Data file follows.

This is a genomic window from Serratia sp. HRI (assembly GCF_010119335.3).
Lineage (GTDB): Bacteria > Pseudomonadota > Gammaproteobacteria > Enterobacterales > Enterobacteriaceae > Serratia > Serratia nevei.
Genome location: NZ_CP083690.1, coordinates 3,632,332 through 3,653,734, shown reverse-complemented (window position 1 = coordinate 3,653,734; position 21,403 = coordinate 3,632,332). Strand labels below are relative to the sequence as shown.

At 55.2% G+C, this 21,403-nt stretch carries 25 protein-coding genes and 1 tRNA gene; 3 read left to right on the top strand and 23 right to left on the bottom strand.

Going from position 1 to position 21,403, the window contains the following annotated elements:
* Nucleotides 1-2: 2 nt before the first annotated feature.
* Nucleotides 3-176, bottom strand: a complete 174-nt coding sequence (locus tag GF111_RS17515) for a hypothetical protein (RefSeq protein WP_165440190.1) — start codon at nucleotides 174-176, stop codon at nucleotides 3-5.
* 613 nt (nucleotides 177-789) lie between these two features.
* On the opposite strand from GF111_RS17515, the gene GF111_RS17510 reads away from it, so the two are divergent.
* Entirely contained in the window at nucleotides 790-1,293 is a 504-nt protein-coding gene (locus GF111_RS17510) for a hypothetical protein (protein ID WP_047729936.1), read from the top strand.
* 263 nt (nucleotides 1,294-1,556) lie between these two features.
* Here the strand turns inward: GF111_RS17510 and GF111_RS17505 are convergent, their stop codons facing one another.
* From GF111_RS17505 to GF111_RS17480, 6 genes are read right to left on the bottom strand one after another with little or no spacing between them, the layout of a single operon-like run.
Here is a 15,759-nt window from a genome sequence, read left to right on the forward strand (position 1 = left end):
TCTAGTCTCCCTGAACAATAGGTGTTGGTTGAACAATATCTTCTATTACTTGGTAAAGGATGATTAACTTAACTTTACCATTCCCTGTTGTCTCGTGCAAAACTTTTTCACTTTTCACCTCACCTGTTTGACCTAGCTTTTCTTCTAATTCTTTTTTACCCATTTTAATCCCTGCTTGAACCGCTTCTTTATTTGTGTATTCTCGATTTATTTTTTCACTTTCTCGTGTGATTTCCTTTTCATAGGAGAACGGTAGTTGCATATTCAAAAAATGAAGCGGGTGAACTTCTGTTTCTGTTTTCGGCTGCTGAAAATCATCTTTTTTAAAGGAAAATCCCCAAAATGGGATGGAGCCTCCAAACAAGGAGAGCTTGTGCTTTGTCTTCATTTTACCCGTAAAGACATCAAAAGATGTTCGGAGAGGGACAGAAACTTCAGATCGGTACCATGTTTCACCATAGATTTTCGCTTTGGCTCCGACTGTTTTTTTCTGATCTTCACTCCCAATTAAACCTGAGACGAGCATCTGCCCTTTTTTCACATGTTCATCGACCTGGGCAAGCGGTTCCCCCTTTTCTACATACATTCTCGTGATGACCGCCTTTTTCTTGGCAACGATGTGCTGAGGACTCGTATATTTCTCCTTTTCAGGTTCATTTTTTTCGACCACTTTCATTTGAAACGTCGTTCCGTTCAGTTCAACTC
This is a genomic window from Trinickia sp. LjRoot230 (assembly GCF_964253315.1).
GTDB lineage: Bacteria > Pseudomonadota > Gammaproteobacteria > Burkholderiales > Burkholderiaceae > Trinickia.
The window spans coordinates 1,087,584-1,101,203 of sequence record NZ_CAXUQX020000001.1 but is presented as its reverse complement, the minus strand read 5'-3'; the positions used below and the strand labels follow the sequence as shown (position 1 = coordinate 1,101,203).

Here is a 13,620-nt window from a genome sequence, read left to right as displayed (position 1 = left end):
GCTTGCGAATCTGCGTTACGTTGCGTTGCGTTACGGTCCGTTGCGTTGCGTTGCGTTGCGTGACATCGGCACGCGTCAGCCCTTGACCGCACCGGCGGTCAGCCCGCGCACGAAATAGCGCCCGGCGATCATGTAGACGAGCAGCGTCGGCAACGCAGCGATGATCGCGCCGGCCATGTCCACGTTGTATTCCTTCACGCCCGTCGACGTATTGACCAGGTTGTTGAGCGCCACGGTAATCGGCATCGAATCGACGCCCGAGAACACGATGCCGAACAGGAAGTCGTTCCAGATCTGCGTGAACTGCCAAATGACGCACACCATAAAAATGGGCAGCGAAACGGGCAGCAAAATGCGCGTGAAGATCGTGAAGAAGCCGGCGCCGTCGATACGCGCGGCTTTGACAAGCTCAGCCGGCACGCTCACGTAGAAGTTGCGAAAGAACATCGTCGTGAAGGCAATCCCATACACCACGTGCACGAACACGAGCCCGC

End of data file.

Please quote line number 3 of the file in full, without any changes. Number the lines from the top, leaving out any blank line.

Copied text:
Genome location: NZ_CP083690.1, coordinates 3,632,332 through 3,653,734, shown reverse-complemented (window position 1 = coordinate 3,653,734; position 21,403 = coordinate 3,632,332). Strand labels below are relative to the sequence as shown.